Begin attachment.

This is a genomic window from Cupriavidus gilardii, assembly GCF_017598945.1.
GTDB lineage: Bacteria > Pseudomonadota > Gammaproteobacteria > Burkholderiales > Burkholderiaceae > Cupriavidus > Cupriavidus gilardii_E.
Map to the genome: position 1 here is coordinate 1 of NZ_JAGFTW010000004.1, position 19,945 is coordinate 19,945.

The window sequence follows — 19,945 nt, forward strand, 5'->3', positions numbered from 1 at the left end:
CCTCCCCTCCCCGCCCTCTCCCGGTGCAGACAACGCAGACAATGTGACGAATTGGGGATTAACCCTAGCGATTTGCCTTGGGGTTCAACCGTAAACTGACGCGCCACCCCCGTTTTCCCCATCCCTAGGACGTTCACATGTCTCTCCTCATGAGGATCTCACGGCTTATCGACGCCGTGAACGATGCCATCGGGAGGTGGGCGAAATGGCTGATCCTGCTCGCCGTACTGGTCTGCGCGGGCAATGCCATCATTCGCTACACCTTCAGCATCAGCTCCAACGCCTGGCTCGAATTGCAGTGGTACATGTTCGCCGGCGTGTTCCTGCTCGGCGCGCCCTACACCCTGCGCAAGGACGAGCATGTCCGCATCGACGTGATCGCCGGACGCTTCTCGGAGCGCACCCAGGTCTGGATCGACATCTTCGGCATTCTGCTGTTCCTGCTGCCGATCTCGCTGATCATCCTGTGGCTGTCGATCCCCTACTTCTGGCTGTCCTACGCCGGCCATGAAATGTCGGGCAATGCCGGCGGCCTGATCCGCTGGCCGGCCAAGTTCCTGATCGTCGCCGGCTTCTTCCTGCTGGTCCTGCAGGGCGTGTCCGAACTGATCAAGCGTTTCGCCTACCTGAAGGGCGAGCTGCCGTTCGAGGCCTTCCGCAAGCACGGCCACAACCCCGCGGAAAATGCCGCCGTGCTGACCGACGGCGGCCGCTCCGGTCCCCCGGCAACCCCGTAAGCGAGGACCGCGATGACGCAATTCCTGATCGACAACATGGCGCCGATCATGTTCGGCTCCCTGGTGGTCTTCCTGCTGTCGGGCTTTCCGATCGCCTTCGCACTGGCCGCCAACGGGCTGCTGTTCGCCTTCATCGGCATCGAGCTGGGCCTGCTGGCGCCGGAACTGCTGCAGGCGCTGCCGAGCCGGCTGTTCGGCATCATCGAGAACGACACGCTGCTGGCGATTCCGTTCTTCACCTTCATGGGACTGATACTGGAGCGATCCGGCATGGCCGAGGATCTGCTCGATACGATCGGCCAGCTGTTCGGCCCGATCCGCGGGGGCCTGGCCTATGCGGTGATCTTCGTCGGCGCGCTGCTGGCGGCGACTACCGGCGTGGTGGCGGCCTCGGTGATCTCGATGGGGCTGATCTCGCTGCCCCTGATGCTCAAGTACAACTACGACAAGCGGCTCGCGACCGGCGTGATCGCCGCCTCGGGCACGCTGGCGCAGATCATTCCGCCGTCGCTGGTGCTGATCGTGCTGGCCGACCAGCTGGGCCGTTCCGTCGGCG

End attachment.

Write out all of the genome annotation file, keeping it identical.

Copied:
This is a genomic window from Cupriavidus gilardii, assembly GCF_017598945.1.
GTDB lineage: Bacteria > Pseudomonadota > Gammaproteobacteria > Burkholderiales > Burkholderiaceae > Cupriavidus > Cupriavidus gilardii_E.
Map to the genome: position 1 here is coordinate 1 of NZ_JAGFTW010000004.1, position 19,945 is coordinate 19,945.

The window sequence follows — 19,945 nt, forward strand, 5'->3', positions numbered from 1 at the left end:
CCTCCCCTCCCCGCCCTCTCCCGGTGCAGACAACGCAGACAATGTGACGAATTGGGGATTAACCCTAGCGATTTGCCTTGGGGTTCAACCGTAAACTGACGCGCCACCCCCGTTTTCCCCATCCCTAGGACGTTCACATGTCTCTCCTCATGAGGATCTCACGGCTTATCGACGCCGTGAACGATGCCATCGGGAGGTGGGCGAAATGGCTGATCCTGCTCGCCGTACTGGTCTGCGCGGGCAATGCCATCATTCGCTACACCTTCAGCATCAGCTCCAACGCCTGGCTCGAATTGCAGTGGTACATGTTCGCCGGCGTGTTCCTGCTCGGCGCGCCCTACACCCTGCGCAAGGACGAGCATGTCCGCATCGACGTGATCGCCGGACGCTTCTCGGAGCGCACCCAGGTCTGGATCGACATCTTCGGCATTCTGCTGTTCCTGCTGCCGATCTCGCTGATCATCCTGTGGCTGTCGATCCCCTACTTCTGGCTGTCCTACGCCGGCCATGAAATGTCGGGCAATGCCGGCGGCCTGATCCGCTGGCCGGCCAAGTTCCTGATCGTCGCCGGCTTCTTCCTGCTGGTCCTGCAGGGCGTGTCCGAACTGATCAAGCGTTTCGCCTACCTGAAGGGCGAGCTGCCGTTCGAGGCCTTCCGCAAGCACGGCCACAACCCCGCGGAAAATGCCGCCGTGCTGACCGACGGCGGCCGCTCCGGTCCCCCGGCAACCCCGTAAGCGAGGACCGCGATGACGCAATTCCTGATCGACAACATGGCGCCGATCATGTTCGGCTCCCTGGTGGTCTTCCTGCTGTCGGGCTTTCCGATCGCCTTCGCACTGGCCGCCAACGGGCTGCTGTTCGCCTTCATCGGCATCGAGCTGGGCCTGCTGGCGCCGGAACTGCTGCAGGCGCTGCCGAGCCGGCTGTTCGGCATCATCGAGAACGACACGCTGCTGGCGATTCCGTTCTTCACCTTCATGGGACTGATACTGGAGCGATCCGGCATGGCCGAGGATCTGCTCGATACGATCGGCCAGCTGTTCGGCCCGATCCGCGGGGGCCTGGCCTATGCGGTGATCTTCGTCGGCGCGCTGCTGGCGGCGACTACCGGCGTGGTGGCGGCCTCGGTGATCTCGATGGGGCTGATCTCGCTGCCCCTGATGCTCAAGTACAACTACGACAAGCGGCTCGCGACCGGCGTGATCGCCGCCTCGGGCACGCTGGCGCAGATCATTCCGCCGTCGCTGGTGCTGATCGTGCTGGCCGACCAGCTGGGCCGTTCCGTCGGCG